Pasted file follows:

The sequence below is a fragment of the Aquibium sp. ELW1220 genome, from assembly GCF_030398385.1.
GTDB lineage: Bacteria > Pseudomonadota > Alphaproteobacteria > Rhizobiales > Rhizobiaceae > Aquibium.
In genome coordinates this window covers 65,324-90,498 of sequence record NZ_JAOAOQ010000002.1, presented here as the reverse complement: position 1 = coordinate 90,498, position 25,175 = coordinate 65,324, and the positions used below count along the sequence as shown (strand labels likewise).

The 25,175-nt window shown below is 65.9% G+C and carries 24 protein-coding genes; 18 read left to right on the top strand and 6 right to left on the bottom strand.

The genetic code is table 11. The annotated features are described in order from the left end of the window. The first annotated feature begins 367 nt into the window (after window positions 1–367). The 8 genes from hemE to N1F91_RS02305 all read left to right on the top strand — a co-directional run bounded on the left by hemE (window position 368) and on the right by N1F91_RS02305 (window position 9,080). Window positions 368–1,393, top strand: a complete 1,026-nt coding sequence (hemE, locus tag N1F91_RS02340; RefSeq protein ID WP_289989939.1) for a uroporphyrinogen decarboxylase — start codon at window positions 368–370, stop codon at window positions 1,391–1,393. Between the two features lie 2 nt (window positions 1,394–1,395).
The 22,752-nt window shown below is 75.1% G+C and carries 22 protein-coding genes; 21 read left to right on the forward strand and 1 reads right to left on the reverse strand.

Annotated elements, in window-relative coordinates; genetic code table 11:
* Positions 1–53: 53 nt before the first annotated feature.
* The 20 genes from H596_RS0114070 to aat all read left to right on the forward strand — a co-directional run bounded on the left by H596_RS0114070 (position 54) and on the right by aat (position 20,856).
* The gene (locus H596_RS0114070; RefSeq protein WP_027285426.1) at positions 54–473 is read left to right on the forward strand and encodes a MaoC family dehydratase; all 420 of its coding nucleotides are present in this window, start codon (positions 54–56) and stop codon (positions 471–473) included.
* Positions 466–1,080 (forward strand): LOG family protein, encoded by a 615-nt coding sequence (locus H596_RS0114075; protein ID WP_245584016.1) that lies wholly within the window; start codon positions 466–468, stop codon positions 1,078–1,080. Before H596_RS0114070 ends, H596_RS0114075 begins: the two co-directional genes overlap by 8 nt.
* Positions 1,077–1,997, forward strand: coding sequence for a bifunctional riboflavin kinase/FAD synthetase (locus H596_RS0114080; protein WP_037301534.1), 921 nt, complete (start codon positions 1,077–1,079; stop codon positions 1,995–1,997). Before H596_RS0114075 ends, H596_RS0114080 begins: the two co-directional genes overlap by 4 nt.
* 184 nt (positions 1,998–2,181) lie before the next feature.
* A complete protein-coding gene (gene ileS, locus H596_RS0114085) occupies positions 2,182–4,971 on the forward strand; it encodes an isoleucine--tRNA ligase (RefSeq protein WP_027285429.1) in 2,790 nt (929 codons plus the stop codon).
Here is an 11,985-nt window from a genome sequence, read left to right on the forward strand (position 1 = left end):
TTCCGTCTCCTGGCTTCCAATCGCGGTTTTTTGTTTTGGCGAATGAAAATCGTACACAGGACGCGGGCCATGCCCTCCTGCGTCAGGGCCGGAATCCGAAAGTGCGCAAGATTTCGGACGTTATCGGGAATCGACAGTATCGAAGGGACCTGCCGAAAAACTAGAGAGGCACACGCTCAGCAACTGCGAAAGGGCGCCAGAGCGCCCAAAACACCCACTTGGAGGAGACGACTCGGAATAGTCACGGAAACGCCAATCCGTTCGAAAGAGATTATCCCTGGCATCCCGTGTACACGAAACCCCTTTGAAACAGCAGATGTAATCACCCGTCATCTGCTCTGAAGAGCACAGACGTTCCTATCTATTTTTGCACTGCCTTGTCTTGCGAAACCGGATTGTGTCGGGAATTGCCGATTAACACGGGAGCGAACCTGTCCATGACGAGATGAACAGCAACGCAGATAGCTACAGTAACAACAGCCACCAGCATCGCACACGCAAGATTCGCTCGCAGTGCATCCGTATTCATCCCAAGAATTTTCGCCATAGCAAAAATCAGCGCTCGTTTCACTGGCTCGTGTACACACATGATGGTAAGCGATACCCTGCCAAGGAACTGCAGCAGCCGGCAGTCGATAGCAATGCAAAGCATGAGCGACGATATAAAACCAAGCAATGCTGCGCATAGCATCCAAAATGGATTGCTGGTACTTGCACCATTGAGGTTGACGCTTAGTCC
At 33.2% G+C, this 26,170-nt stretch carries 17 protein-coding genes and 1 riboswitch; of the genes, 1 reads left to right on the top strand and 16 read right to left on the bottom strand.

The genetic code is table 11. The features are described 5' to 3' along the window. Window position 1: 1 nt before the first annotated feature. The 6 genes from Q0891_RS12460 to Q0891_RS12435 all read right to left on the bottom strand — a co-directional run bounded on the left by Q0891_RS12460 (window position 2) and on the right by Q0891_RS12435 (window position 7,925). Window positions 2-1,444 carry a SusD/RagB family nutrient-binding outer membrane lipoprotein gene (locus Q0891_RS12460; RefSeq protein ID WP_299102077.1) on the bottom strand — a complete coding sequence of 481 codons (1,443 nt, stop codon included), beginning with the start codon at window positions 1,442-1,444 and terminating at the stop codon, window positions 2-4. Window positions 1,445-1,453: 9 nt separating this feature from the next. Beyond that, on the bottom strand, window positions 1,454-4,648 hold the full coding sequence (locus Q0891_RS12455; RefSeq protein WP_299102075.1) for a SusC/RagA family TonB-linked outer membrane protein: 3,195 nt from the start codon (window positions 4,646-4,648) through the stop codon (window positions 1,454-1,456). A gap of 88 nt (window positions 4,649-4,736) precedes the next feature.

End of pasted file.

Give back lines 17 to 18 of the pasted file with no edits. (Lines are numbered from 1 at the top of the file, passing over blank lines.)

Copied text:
At 33.2% G+C, this 26,170-nt stretch carries 17 protein-coding genes and 1 riboswitch; of the genes, 1 reads left to right on the top strand and 16 read right to left on the bottom strand.

The genetic code is table 11. The features are described 5' to 3' along the window. Window position 1: 1 nt before the first annotated feature. The 6 genes from Q0891_RS12460 to Q0891_RS12435 all read right to left on the bottom strand — a co-directional run bounded on the left by Q0891_RS12460 (window position 2) and on the right by Q0891_RS12435 (window position 7,925). Window positions 2-1,444 carry a SusD/RagB family nutrient-binding outer membrane lipoprotein gene (locus Q0891_RS12460; RefSeq protein ID WP_299102077.1) on the bottom strand — a complete coding sequence of 481 codons (1,443 nt, stop codon included), beginning with the start codon at window positions 1,442-1,444 and terminating at the stop codon, window positions 2-4. Window positions 1,445-1,453: 9 nt separating this feature from the next. Beyond that, on the bottom strand, window positions 1,454-4,648 hold the full coding sequence (locus Q0891_RS12455; RefSeq protein WP_299102075.1) for a SusC/RagA family TonB-linked outer membrane protein: 3,195 nt from the start codon (window positions 4,646-4,648) through the stop codon (window positions 1,454-1,456). A gap of 88 nt (window positions 4,649-4,736) precedes the next feature.